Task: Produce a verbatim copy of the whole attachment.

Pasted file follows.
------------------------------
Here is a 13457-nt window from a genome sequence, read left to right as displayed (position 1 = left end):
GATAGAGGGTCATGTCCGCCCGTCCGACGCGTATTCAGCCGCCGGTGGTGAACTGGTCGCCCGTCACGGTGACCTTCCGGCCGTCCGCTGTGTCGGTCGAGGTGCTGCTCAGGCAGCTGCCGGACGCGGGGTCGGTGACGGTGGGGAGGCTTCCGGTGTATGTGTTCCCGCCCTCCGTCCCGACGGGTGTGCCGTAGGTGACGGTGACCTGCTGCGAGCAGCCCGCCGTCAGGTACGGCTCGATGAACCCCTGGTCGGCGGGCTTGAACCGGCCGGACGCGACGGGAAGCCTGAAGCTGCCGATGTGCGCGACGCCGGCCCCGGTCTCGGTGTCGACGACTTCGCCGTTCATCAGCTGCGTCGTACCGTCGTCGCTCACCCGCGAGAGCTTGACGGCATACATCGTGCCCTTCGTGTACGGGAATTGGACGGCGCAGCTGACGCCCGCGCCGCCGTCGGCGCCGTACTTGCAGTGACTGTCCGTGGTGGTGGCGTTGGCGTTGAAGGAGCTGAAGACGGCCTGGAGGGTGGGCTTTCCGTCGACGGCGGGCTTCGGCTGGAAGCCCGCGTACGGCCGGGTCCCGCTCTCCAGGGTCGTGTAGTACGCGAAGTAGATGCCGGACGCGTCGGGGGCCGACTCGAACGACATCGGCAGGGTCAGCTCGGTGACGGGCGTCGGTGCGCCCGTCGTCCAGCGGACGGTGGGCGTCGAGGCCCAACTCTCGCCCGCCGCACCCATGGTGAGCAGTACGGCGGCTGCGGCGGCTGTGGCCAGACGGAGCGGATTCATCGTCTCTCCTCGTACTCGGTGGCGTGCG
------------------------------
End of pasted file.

Here is a 13457-nt window from a genome sequence, read left to right as displayed (position 1 = left end):
GATAGAGGGTCATGTCCGCCCGTCCGACGCGTATTCAGCCGCCGGTGGTGAACTGGTCGCCCGTCACGGTGACCTTCCGGCCGTCCGCTGTGTCGGTCGAGGTGCTGCTCAGGCAGCTGCCGGACGCGGGGTCGGTGACGGTGGGGAGGCTTCCGGTGTATGTGTTCCCGCCCTCCGTCCCGACGGGTGTGCCGTAGGTGACGGTGACCTGCTGCGAGCAGCCCGCCGTCAGGTACGGCTCGATGAACCCCTGGTCGGCGGGCTTGAACCGGCCGGACGCGACGGGAAGCCTGAAGCTGCCGATGTGCGCGACGCCGGCCCCGGTCTCGGTGTCGACGACTTCGCCGTTCATCAGCTGCGTCGTACCGTCGTCGCTCACCCGCGAGAGCTTGACGGCATACATCGTGCCCTTCGTGTACGGGAATTGGACGGCGCAGCTGACGCCCGCGCCGCCGTCGGCGCCGTACTTGCAGTGACTGTCCGTGGTGGTGGCGTTGGCGTTGAAGGAGCTGAAGACGGCCTGGAGGGTGGGCTTTCCGTCGACGGCGGGCTTCGGCTGGAAGCCCGCGTACGGCCGGGTCCCGCTCTCCAGGGTCGTGTAGTACGCGAAGTAGATGCCGGACGCGTCGGGGGCCGACTCGAACGACATCGGCAGGGTCAGCTCGGTGACGGGCGTCGGTGCGCCCGTCGTCCAGCGGACGGTGGGCGTCGAGGCCCAACTCTCGCCCGCCGCACCCATGGTGAGCAGTACGGCGGCTGCGGCGGCTGTGGCCAGACGGAGCGGATTCATCGTCTCTCCTCGTACTCGGTGGCGTGCG